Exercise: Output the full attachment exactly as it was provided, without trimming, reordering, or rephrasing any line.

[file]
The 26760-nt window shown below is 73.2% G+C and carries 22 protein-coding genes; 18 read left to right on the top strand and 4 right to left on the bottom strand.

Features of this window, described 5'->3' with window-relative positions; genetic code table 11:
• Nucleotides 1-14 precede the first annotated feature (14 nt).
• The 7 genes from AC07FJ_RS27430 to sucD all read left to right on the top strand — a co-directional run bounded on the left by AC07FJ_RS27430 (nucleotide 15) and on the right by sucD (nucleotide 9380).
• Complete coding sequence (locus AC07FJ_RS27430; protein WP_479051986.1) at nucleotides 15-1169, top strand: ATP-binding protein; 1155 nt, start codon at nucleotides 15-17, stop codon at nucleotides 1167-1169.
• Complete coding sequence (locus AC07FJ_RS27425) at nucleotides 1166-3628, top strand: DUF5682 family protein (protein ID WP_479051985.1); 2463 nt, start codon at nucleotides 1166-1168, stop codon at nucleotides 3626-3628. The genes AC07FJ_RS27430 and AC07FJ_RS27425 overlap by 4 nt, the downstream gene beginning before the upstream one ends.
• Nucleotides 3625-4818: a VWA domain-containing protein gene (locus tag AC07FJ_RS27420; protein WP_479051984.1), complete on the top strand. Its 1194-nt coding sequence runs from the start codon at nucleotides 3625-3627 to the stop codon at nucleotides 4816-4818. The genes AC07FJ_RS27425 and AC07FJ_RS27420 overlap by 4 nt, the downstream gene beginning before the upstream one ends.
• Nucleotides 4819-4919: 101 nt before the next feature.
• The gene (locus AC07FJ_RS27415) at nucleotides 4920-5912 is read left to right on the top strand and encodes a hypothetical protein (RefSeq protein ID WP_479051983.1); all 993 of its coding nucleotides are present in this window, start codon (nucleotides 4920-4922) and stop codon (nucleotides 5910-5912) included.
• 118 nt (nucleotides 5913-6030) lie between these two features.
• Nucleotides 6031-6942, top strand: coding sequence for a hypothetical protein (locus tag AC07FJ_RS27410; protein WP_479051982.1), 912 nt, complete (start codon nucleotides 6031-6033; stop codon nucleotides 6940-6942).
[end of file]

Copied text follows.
The 26760-nt window shown below is 73.2% G+C and carries 22 protein-coding genes; 18 read left to right on the top strand and 4 right to left on the bottom strand.

Features of this window, described 5'->3' with window-relative positions; genetic code table 11:
• Nucleotides 1-14 precede the first annotated feature (14 nt).
• The 7 genes from AC07FJ_RS27430 to sucD all read left to right on the top strand — a co-directional run bounded on the left by AC07FJ_RS27430 (nucleotide 15) and on the right by sucD (nucleotide 9380).
• Complete coding sequence (locus AC07FJ_RS27430; protein WP_479051986.1) at nucleotides 15-1169, top strand: ATP-binding protein; 1155 nt, start codon at nucleotides 15-17, stop codon at nucleotides 1167-1169.
• Complete coding sequence (locus AC07FJ_RS27425) at nucleotides 1166-3628, top strand: DUF5682 family protein (protein ID WP_479051985.1); 2463 nt, start codon at nucleotides 1166-1168, stop codon at nucleotides 3626-3628. The genes AC07FJ_RS27430 and AC07FJ_RS27425 overlap by 4 nt, the downstream gene beginning before the upstream one ends.
• Nucleotides 3625-4818: a VWA domain-containing protein gene (locus tag AC07FJ_RS27420; protein WP_479051984.1), complete on the top strand. Its 1194-nt coding sequence runs from the start codon at nucleotides 3625-3627 to the stop codon at nucleotides 4816-4818. The genes AC07FJ_RS27425 and AC07FJ_RS27420 overlap by 4 nt, the downstream gene beginning before the upstream one ends.
• Nucleotides 4819-4919: 101 nt before the next feature.
• The gene (locus AC07FJ_RS27415) at nucleotides 4920-5912 is read left to right on the top strand and encodes a hypothetical protein (RefSeq protein ID WP_479051983.1); all 993 of its coding nucleotides are present in this window, start codon (nucleotides 4920-4922) and stop codon (nucleotides 5910-5912) included.
• 118 nt (nucleotides 5913-6030) lie between these two features.
• Nucleotides 6031-6942, top strand: coding sequence for a hypothetical protein (locus tag AC07FJ_RS27410; protein WP_479051982.1), 912 nt, complete (start codon nucleotides 6031-6033; stop codon nucleotides 6940-6942).